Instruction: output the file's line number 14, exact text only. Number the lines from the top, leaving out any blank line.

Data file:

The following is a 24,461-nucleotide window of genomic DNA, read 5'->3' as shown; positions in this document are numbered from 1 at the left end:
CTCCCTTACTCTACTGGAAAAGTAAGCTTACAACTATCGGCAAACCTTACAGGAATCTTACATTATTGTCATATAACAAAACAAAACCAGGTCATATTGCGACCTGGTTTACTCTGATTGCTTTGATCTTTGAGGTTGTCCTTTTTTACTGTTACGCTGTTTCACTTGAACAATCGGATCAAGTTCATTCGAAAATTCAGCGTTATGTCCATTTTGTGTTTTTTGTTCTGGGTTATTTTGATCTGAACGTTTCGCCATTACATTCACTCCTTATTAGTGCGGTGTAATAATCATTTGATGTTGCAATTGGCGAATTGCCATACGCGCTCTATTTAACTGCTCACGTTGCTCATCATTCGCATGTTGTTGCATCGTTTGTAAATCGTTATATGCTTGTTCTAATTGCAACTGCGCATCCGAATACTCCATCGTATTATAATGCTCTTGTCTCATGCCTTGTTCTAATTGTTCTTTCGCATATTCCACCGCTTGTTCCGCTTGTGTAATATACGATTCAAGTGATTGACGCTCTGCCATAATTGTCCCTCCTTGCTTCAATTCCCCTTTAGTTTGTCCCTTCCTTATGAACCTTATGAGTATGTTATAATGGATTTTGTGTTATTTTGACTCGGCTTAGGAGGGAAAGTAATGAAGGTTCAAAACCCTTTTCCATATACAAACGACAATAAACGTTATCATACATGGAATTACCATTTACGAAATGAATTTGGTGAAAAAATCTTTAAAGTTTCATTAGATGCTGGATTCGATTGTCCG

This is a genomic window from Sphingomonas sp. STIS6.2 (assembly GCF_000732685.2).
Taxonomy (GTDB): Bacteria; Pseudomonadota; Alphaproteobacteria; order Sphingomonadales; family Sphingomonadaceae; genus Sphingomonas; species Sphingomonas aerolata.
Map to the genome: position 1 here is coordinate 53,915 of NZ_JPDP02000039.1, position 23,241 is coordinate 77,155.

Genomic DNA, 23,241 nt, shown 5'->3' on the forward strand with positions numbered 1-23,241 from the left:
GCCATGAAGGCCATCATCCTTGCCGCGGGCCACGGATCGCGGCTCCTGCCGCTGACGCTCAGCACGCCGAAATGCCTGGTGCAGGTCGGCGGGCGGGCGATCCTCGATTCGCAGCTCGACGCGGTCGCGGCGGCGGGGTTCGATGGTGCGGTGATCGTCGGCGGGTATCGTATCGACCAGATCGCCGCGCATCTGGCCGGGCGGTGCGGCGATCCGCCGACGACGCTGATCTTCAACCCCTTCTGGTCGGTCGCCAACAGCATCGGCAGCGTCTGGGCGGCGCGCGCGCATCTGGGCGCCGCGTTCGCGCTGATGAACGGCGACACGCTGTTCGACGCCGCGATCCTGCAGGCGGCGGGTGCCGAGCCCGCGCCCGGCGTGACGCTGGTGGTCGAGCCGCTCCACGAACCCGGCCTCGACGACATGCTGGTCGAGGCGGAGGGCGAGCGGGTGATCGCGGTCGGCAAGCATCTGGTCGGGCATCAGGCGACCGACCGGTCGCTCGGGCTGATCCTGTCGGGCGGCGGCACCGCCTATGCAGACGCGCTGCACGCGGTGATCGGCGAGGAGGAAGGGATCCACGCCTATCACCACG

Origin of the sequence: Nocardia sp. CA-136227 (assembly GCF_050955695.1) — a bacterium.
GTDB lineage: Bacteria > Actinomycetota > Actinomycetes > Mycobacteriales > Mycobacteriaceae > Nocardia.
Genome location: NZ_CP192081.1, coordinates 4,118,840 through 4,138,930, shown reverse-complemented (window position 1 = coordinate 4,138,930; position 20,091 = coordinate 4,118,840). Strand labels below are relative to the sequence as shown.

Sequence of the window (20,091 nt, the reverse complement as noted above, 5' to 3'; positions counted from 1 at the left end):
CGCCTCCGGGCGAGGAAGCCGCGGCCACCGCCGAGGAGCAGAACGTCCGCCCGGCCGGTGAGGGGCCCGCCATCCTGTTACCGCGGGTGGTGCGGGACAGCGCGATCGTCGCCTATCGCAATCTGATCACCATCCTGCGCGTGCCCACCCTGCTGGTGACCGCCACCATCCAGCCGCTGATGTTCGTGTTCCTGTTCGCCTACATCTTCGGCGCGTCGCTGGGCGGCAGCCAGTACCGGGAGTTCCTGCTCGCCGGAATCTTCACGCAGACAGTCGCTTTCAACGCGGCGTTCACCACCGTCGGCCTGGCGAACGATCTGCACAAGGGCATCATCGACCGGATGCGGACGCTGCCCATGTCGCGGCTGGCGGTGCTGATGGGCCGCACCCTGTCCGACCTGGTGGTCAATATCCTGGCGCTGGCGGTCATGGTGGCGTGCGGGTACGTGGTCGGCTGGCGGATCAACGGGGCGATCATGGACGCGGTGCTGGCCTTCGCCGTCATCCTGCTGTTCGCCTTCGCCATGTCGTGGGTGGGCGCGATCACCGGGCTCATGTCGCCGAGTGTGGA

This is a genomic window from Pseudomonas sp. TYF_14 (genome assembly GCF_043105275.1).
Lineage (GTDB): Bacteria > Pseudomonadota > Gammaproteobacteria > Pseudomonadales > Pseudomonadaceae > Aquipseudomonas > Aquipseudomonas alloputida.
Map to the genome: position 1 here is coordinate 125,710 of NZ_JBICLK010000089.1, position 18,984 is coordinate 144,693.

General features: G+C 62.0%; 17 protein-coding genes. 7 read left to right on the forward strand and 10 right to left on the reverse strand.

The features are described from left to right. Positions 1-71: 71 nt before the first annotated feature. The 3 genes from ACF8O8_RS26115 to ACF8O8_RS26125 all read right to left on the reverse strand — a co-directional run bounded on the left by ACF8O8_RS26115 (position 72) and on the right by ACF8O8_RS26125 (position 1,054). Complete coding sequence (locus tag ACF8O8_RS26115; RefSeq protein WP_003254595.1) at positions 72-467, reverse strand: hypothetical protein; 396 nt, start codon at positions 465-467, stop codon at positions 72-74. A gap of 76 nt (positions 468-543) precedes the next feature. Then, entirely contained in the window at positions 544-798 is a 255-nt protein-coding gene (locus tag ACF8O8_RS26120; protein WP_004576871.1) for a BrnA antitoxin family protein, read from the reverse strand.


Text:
Lineage (GTDB): Bacteria > Pseudomonadota > Gammaproteobacteria > Pseudomonadales > Pseudomonadaceae > Aquipseudomonas > Aquipseudomonas alloputida.